The term mid-century modern may evoke images of streamlined furniture. However, the 1950s were a time of new definition in men's gender roles. Soldiers returning home the end of World War II in 1945 helped usher in a new era in American history. Prosperity took an upswing and the traditional family unit set idealistic Americans apart from their Soviet counterparts. The gender roles between men and women drove popular culture and even entertainment. This era is remembered as a golden age, an innocent time, where happiness and security was sought within the security of a family unit headed by the male.
The American Dream
After soldiers returned home from their duty in World War II, they were given the keys to the American dream courtesy of the G.I. Bill, which enabled these veterans to pursue a higher education and buy a home. With this security to drive them, these men were free to marry and start their families immediately. As a result, the families were typically bigger. Because of this, the ideal scenario found the wife at home full-time, taking care of her children, while the husband pursued a career.
Nearly a decade prior to the more idealistic 1950s, millions of women entered the workforce thanks to the scarcity of male workers courtesy of the war. These industry jobs provided good pay for the women who did the duty, but by the time the men returned from the war the tide shifted back to a male-dominated workforce. Men outnumbered women in the workplace five to two. The only acceptable reason a mother should take her time away from her family and work was if the family needed the income.
Father Knows Best
The emerging popularity of American television helped shape gender roles for both men and women throughout the 1950s. Expanding families and young children were reared in a TV generation in which gender roles were clearly defined by the societal ideal. Shows like the 1954 sitcom "Father Knows Best", with its title, established the patriarchal sentiment of the decade. The show focused on a setting where men were not only were the primary breadwinners but ultimately presided over the family unit itself. The show's focus on traditional family roles did not find a solid audience with its initial television ratings and was cancelled by CBS in 1955. It was picked up by NBC, the radio network that had originated the series and aired for the rest of the decade.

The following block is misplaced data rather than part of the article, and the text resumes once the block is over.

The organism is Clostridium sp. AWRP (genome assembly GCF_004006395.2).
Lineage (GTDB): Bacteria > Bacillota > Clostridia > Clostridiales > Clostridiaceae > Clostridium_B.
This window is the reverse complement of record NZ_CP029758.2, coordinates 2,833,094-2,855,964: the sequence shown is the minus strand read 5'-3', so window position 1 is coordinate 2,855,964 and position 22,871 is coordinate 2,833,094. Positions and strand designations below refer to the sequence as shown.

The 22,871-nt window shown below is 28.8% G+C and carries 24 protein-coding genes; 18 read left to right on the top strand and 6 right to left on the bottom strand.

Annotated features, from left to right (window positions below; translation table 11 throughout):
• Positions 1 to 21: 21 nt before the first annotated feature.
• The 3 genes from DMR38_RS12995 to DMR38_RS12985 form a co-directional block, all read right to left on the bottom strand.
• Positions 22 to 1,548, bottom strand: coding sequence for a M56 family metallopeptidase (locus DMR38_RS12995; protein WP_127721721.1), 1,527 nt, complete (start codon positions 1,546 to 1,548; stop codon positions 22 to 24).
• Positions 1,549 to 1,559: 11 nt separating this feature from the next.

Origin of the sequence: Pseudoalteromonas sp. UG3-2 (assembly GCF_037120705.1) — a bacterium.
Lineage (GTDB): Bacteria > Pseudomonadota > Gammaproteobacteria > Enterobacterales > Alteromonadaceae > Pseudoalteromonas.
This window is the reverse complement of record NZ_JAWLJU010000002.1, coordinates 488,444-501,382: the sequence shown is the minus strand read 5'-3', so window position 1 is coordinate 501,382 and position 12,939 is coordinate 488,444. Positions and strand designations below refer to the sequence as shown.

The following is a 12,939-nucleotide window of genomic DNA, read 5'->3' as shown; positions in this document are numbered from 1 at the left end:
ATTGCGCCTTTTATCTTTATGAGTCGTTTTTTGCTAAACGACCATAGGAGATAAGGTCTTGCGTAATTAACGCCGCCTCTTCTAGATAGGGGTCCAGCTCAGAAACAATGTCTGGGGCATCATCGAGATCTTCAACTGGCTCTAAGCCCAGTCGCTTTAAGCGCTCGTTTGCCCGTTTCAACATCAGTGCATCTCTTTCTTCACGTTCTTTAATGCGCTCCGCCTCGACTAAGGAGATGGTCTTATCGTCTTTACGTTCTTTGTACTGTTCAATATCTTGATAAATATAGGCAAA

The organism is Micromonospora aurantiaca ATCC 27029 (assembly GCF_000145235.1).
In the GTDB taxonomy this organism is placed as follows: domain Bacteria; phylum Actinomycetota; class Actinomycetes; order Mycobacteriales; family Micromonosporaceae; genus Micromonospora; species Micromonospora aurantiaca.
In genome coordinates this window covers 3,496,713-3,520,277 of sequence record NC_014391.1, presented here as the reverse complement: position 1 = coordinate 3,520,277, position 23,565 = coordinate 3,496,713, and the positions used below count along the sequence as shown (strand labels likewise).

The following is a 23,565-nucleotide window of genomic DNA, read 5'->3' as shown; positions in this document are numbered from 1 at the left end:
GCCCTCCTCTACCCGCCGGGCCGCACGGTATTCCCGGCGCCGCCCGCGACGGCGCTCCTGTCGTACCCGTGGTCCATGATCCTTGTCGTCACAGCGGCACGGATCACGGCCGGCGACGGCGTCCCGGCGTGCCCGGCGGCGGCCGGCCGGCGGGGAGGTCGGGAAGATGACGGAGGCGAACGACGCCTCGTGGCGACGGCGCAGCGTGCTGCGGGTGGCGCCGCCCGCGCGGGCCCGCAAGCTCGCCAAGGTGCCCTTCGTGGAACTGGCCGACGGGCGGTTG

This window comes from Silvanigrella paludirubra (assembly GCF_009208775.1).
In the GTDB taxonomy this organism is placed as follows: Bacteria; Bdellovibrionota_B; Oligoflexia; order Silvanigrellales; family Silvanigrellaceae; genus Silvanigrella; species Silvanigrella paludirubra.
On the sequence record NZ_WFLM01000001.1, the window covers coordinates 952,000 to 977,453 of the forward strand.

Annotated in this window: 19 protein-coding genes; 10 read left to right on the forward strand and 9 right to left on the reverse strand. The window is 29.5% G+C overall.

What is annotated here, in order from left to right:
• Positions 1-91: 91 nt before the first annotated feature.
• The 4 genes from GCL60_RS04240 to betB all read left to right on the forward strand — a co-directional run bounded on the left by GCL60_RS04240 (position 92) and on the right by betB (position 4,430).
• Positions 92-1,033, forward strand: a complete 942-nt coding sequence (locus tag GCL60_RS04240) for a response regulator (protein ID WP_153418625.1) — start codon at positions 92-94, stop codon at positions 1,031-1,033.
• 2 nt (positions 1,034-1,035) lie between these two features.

The Beginning of the End
The "good old days" of the 1950s were not destined to last. Gender roles were changing as the two genders tried to define their roles and adjust to post-war changes in those roles. Men returned home from the war with the expectation they would find the same patriarchal setting and lives that existed prior to World War II. Women, who had worked during the war in previously male-dominated roles begin to seek their own independence and autonomy in the workplace. This, in turn, threatened men returning to the work force who needed jobs to support their families. Even renown pediatrician and author Dr. Benjamin Spock got involved in putting societal pressure on the duty of the wife to fulfill her idealized role as the happy homemaker. Women felt bound by the expectations to wed early and have many children, but by the end of the decade were liberated by the availability of the birth control pill. This took the choice to procreate away from the male head of the family, ultimately putting the power between the sexes on a more level playing field.
Ginger Voight is a published author who has been honing her craft since 1981. She has published genre fiction such as the rubenesque romances "Love Plus One" and "Groupie." In 2008 Voight's six-word memoir was included in the "New York Times" bestselling book "Not Quite What I Was Planning." She studied business at the University of Phoenix.